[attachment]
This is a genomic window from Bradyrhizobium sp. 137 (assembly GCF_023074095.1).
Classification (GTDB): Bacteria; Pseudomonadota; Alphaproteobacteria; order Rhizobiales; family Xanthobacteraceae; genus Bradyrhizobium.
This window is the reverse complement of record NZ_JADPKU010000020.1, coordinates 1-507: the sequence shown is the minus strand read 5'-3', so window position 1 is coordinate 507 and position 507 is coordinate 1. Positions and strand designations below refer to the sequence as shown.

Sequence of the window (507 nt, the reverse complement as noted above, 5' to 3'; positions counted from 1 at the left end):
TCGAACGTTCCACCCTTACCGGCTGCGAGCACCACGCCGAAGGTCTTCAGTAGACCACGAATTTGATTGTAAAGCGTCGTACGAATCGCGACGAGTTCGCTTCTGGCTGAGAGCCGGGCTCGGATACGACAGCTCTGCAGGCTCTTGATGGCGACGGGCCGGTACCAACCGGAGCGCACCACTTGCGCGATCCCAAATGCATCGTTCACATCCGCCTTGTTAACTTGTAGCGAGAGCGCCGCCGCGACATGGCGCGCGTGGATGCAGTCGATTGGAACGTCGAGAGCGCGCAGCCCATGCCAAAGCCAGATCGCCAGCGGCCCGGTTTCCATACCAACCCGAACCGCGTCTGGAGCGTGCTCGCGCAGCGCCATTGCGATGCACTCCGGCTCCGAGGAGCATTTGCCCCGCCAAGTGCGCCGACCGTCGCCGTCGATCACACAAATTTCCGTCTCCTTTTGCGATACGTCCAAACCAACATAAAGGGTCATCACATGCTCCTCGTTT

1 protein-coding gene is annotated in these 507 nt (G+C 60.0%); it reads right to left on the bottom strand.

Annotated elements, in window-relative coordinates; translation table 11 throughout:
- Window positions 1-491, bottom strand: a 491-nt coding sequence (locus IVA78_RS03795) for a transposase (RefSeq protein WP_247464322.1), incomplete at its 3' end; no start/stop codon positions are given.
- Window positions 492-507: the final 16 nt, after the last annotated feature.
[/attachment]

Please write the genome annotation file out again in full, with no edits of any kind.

This is a genomic window from Bradyrhizobium sp. 137 (assembly GCF_023074095.1).
Classification (GTDB): Bacteria; Pseudomonadota; Alphaproteobacteria; order Rhizobiales; family Xanthobacteraceae; genus Bradyrhizobium.
This window is the reverse complement of record NZ_JADPKU010000020.1, coordinates 1-507: the sequence shown is the minus strand read 5'-3', so window position 1 is coordinate 507 and position 507 is coordinate 1. Positions and strand designations below refer to the sequence as shown.

Sequence of the window (507 nt, the reverse complement as noted above, 5' to 3'; positions counted from 1 at the left end):
TCGAACGTTCCACCCTTACCGGCTGCGAGCACCACGCCGAAGGTCTTCAGTAGACCACGAATTTGATTGTAAAGCGTCGTACGAATCGCGACGAGTTCGCTTCTGGCTGAGAGCCGGGCTCGGATACGACAGCTCTGCAGGCTCTTGATGGCGACGGGCCGGTACCAACCGGAGCGCACCACTTGCGCGATCCCAAATGCATCGTTCACATCCGCCTTGTTAACTTGTAGCGAGAGCGCCGCCGCGACATGGCGCGCGTGGATGCAGTCGATTGGAACGTCGAGAGCGCGCAGCCCATGCCAAAGCCAGATCGCCAGCGGCCCGGTTTCCATACCAACCCGAACCGCGTCTGGAGCGTGCTCGCGCAGCGCCATTGCGATGCACTCCGGCTCCGAGGAGCATTTGCCCCGCCAAGTGCGCCGACCGTCGCCGTCGATCACACAAATTTCCGTCTCCTTTTGCGATACGTCCAAACCAACATAAAGGGTCATCACATGCTCCTCGTTT

1 protein-coding gene is annotated in these 507 nt (G+C 60.0%); it reads right to left on the bottom strand.

Annotated elements, in window-relative coordinates; translation table 11 throughout:
- Window positions 1-491, bottom strand: a 491-nt coding sequence (locus IVA78_RS03795) for a transposase (RefSeq protein WP_247464322.1), incomplete at its 3' end; no start/stop codon positions are given.
- Window positions 492-507: the final 16 nt, after the last annotated feature.